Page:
Tammy Livingood's local lab service has expanded to over 500 clients coast-to-coast

BARTOW BIO: Small business owner takes drug screening services nationwide


When you've been in the drug testing industry for 12 years, you learn quite a few things.

For example, you always brace yourself for a hectic Monday, since employers have a tendency to issue random screenings right after the weekend. 

And you always keep the urinalysis cups well stocked, considering you're likely to go through about 60 of them per day. 

And you can forget about turning off your phone; you never know when there's going to be an emergency test required following a late night industrial or manufacturing accident.

These are all things Adairsville resident Tammy Livingood knows, having operated Livingood Lab Services LLC in Bartow County for the last dozen years. Right before the Great Recession struck, Livingood was working for Merz Consulting, Inc.; when it looked like that particular business was about to go under, Livingood jumped on the opportunity to move from employee to owner.

After agreeing to pay off some of the company's outstanding debts, she was effectively given the keys to the business, which she rebranded as Livingood Lab Services.

"Short-term was just keeping it going, making an easy transition from Merz to Livingood," she described her business strategy. "And long-term was to continue expanding nationwide, which we've done. We have over 500 employers nationwide and we contract with labs like LabCorp and Quest right down to urgent cares, chiropractors and staffing companies."

Expansion has continued ever since, with Livingood Lab Services, a recipient of the Cartersville-Bartow County Chamber of Commerce's Small Business of the Year award in 2016, now working with clients as far away as California. 

While Livingood said she assumes many roles operating the business, there's one in particular that stands out.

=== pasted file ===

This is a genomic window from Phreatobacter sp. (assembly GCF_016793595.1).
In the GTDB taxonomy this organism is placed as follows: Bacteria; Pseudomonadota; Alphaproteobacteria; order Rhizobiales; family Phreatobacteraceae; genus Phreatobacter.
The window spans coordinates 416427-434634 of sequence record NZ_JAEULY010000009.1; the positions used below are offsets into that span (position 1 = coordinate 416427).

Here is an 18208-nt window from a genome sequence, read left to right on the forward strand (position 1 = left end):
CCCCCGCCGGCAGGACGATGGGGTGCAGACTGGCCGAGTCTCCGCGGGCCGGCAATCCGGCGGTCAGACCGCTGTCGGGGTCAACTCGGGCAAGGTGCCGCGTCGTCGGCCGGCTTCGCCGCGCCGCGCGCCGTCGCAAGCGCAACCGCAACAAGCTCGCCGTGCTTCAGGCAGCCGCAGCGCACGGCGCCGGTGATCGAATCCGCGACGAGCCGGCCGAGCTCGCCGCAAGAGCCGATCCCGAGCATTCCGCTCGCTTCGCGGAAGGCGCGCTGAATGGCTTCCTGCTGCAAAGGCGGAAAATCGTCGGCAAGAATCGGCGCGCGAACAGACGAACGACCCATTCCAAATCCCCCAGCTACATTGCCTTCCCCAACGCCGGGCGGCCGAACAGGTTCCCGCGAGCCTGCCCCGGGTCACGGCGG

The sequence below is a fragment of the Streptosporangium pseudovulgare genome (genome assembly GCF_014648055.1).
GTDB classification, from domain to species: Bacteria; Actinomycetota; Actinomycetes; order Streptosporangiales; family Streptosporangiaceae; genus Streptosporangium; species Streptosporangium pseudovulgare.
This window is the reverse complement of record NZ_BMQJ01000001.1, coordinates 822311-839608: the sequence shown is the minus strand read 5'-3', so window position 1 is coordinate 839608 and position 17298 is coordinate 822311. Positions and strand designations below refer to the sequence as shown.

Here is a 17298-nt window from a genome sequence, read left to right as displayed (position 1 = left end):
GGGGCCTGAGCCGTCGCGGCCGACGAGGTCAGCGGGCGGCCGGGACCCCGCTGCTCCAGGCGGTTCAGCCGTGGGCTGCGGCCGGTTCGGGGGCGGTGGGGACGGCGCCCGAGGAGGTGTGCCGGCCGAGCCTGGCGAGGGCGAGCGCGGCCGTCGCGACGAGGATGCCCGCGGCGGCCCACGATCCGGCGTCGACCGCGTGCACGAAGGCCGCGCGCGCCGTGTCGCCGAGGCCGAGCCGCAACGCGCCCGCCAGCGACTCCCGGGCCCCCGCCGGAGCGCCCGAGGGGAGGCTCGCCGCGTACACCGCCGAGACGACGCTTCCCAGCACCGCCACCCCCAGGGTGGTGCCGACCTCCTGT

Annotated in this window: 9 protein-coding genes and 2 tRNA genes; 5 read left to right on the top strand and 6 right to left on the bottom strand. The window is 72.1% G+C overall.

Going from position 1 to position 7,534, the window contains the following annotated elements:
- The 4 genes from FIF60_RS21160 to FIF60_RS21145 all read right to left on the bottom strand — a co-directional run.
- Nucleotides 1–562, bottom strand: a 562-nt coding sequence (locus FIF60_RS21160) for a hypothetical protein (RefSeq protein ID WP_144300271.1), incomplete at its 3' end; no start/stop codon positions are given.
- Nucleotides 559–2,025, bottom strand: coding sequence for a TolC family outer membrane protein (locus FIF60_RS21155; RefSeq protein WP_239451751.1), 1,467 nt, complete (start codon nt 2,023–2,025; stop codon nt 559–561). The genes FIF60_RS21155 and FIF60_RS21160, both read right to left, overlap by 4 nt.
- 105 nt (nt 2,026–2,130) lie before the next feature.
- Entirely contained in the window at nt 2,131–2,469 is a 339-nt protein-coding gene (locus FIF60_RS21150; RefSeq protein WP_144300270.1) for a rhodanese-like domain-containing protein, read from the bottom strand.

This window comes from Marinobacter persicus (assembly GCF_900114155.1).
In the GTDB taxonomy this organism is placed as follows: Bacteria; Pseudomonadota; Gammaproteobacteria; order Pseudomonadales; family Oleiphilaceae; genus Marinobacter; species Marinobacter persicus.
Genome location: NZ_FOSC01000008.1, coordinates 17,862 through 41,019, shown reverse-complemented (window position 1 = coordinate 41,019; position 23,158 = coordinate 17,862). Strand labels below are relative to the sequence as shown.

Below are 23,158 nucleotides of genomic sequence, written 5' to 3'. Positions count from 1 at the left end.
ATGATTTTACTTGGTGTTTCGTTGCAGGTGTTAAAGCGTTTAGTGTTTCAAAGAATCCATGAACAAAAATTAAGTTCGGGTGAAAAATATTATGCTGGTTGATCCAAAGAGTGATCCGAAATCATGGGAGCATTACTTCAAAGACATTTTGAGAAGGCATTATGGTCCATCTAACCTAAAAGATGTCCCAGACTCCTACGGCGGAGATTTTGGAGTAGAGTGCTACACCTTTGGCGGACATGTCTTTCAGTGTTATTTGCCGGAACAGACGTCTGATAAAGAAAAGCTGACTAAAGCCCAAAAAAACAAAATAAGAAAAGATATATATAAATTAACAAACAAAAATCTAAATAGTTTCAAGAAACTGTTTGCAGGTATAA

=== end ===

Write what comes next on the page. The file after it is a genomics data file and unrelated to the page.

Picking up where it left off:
"Sometimes, I have to be a mom, drug-testing the 22-year-old and he's looking at me, saying 'Man, I've got kids and a wife, please, please,'" she said. "I turn into their mother. 'You've got to decide what's more important in life, drugs or your family, your job' ... I always feel like I need to say something to make them think about making better choices — not condemning them, but helping."

Name: Tammy Livingood

Age: 56

Current City: Adairsville

High School: Sprayberry High in Marietta

College: Bachelor of Science in Human Services, Kennesaw State University

Occupation: Owner, Livingood Lab Services LLC

The Daily Tribune News (DTN): To begin, can you give us a general overview of what you do at Livingood Lab Services?

Tammy Livingood (TL): I would say we are a third party administrator (TPA). We coordinate drug testing nationwide for companies and individuals. We do background checks as well and DNA paternity testing ... a lot of attorneys use us for that, and health departments recommend us in the surrounding areas as well. For example, I had a lady in Calhoun that needed a paternity test for her child, but the father is in Texas. So I contracted with a lab in Texas ... so that's how we can be nationwide with our drug testing, too.

DTN: Can you tell us about the scope of your drug screening services?